Daily Trip 29 September 2017

Whale season is definitely at it’s peak with tons (excuse the pun) of Southern Right Whales gracing our shores at the moment....

Written by Jax, September 29 2017

Daily Trip 29 September 2017

Guide Summary and Photographs

Whale season is definitely at it’s peak with tons (excuse the pun) of Southern Right Whales gracing our shores at the moment. We had 2 incredible tours out on the ocean today with most of our whales being concentrated in the Pearly Beach region.

The first tour of the day set off around brunch time, with us making our way along the coast until we set our sights on Slashfin, our sister company’s shark cage diving vessel. Unfortunately, over the last two days, our sightings have slowed down in the Great White Shark department. We believe that this might be due to the presence of orcas in our bay again. Orcas are the only known predator of the Great White Shark and since February of this year, we’ve had 2 boys frequenting the bay to enjoy the delicacy that is shark liver. After spotting no sharks during our stop, we carried on towards Pearly Beach.

The first Southern Rights that we happened across today where a mom and calf pair, and we went on to see quite a few more during our trip. At this time of year, we generally start to see a lot more of these pairings whilst our mating group sightings start to decrease gradually. This is because many of the females have been impregnated, which causes them to head on down back to Sub Antarctica to fatten up in order to nurse a calf next year. Watching these pairs is always special as one gets to see how the little ones are learning and developing. We even had a curious calf approach the boat with mom glued to her side.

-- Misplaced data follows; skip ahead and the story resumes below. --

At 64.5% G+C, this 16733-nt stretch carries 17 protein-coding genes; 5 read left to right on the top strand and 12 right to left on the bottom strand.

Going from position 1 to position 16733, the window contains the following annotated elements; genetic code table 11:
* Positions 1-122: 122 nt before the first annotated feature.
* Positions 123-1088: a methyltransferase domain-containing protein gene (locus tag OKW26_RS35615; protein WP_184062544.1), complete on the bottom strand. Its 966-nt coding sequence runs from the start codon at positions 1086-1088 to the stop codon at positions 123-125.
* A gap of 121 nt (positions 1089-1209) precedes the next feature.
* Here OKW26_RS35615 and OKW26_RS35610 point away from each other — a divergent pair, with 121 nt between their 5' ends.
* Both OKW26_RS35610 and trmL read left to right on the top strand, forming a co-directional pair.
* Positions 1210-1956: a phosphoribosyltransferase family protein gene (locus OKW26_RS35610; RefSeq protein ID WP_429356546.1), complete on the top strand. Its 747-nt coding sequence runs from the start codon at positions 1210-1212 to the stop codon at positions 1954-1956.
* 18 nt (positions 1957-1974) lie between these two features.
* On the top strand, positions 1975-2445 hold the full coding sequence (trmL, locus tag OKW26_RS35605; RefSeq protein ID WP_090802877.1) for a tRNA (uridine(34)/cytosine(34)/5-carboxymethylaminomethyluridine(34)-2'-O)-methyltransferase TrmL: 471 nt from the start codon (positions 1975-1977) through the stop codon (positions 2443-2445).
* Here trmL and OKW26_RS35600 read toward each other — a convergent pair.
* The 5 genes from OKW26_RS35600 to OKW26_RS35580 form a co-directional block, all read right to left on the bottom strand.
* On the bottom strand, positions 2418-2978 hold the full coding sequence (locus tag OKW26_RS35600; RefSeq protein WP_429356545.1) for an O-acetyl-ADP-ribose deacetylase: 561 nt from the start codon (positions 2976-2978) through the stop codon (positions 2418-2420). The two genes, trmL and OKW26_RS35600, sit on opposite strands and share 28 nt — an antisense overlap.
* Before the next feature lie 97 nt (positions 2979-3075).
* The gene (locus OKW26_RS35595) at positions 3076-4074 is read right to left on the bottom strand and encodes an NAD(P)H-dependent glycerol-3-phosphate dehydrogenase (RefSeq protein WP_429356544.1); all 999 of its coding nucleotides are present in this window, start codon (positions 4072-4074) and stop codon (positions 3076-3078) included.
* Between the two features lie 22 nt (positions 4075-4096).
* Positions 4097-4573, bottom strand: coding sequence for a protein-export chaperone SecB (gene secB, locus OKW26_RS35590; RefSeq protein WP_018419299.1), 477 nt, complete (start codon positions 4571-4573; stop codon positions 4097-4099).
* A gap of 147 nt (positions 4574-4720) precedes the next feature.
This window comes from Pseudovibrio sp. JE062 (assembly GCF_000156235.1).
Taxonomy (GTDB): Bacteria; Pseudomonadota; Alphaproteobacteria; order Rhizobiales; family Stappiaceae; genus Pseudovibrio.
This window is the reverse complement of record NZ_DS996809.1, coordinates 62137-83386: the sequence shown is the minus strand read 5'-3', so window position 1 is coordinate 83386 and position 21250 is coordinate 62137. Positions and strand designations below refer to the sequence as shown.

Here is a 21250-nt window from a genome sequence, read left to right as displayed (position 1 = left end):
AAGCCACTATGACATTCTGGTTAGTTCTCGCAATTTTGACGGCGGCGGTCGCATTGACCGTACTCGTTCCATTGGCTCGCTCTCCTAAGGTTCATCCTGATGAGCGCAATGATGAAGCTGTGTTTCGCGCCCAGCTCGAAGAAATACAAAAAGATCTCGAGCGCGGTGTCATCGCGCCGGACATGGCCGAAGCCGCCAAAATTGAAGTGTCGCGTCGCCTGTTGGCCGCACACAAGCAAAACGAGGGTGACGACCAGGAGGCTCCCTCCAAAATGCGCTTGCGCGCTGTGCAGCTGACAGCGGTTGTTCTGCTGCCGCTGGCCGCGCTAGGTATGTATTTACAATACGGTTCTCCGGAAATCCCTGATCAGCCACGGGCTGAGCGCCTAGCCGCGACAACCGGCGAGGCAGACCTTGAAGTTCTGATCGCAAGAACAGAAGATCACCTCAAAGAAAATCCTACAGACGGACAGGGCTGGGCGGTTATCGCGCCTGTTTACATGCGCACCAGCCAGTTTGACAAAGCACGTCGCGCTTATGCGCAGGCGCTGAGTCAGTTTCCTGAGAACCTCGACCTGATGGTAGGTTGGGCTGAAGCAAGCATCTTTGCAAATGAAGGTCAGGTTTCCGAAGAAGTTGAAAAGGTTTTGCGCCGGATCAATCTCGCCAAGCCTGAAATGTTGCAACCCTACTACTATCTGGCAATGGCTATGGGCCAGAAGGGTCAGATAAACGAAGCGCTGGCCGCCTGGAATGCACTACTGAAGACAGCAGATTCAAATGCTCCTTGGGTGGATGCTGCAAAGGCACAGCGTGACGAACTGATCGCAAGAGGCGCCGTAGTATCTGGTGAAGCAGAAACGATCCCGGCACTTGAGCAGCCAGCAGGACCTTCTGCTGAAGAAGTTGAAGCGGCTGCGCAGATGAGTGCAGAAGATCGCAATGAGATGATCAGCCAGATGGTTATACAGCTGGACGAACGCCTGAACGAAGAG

On this trip, we also went on to see some breaching action and a Brindle Southern Right Whale. This light colouration makes the whales look a little like Dalmatians and only effects 4% of the South African population. After these amazing sightings, we could not ask for any better so we decided to go and find some other species.

We went on to visit our Cape Fur Seal colony, who live on the 3 hectare island that we refer to as Geyser Rock. We also got to see a lone African Penguin who was out on a fishing expedition.

The second trip of the day also had the same luck, with absolutely spectacular whale approaches and a Sunfish. We found the sunfish whilst moving into a Whale sighting off the shore of Pearly Beach. These fish can reach a weight of around 1 ton, making them the largest bony fish in the world.

Back to the whales, we found 5 adults fooling around in the water close to the town and Pearly Beach and stayed with the animals for as long as we could. These whales were exceptionally curious, coming right up to us on 3 occasions and spy hopping numerous times during the moments we shared together. We also got to see the eye of one of the whales which is always cool as they are mostly under the surface of the water, due to them being situated so low down on the whale’s body.

Completely satisfied with all that we had seen, we took our usual route home. Spending some time with our Playful seals as they enjoyed the temperate waters of Shark Alley. We also got to see a few Penguins sitting on a beach on Dyer island, which was very cool after only find a juvenile in the water.

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